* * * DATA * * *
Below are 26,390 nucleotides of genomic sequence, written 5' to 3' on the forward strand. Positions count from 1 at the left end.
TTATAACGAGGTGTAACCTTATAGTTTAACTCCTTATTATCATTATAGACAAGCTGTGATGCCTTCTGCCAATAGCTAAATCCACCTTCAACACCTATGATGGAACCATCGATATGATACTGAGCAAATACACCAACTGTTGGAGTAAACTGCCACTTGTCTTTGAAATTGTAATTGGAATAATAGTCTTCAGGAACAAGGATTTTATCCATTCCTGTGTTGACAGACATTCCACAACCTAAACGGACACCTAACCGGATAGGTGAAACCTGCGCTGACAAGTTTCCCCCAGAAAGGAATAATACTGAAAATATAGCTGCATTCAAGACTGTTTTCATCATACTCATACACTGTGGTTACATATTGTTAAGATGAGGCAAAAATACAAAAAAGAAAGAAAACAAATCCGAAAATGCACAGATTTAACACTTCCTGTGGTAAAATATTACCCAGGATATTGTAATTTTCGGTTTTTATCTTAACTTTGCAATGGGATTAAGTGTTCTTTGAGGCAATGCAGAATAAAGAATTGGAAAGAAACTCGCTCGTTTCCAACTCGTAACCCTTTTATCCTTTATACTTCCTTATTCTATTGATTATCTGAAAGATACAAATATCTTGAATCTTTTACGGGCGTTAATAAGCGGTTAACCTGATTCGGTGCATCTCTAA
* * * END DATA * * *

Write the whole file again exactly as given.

Below are 26,390 nucleotides of genomic sequence, written 5' to 3' on the forward strand. Positions count from 1 at the left end.
TTATAACGAGGTGTAACCTTATAGTTTAACTCCTTATTATCATTATAGACAAGCTGTGATGCCTTCTGCCAATAGCTAAATCCACCTTCAACACCTATGATGGAACCATCGATATGATACTGAGCAAATACACCAACTGTTGGAGTAAACTGCCACTTGTCTTTGAAATTGTAATTGGAATAATAGTCTTCAGGAACAAGGATTTTATCCATTCCTGTGTTGACAGACATTCCACAACCTAAACGGACACCTAACCGGATAGGTGAAACCTGCGCTGACAAGTTTCCCCCAGAAAGGAATAATACTGAAAATATAGCTGCATTCAAGACTGTTTTCATCATACTCATACACTGTGGTTACATATTGTTAAGATGAGGCAAAAATACAAAAAAGAAAGAAAACAAATCCGAAAATGCACAGATTTAACACTTCCTGTGGTAAAATATTACCCAGGATATTGTAATTTTCGGTTTTTATCTTAACTTTGCAATGGGATTAAGTGTTCTTTGAGGCAATGCAGAATAAAGAATTGGAAAGAAACTCGCTCGTTTCCAACTCGTAACCCTTTTATCCTTTATACTTCCTTATTCTATTGATTATCTGAAAGATACAAATATCTTGAATCTTTTACGGGCGTTAATAAGCGGTTAACCTGATTCGGTGCATCTCTAA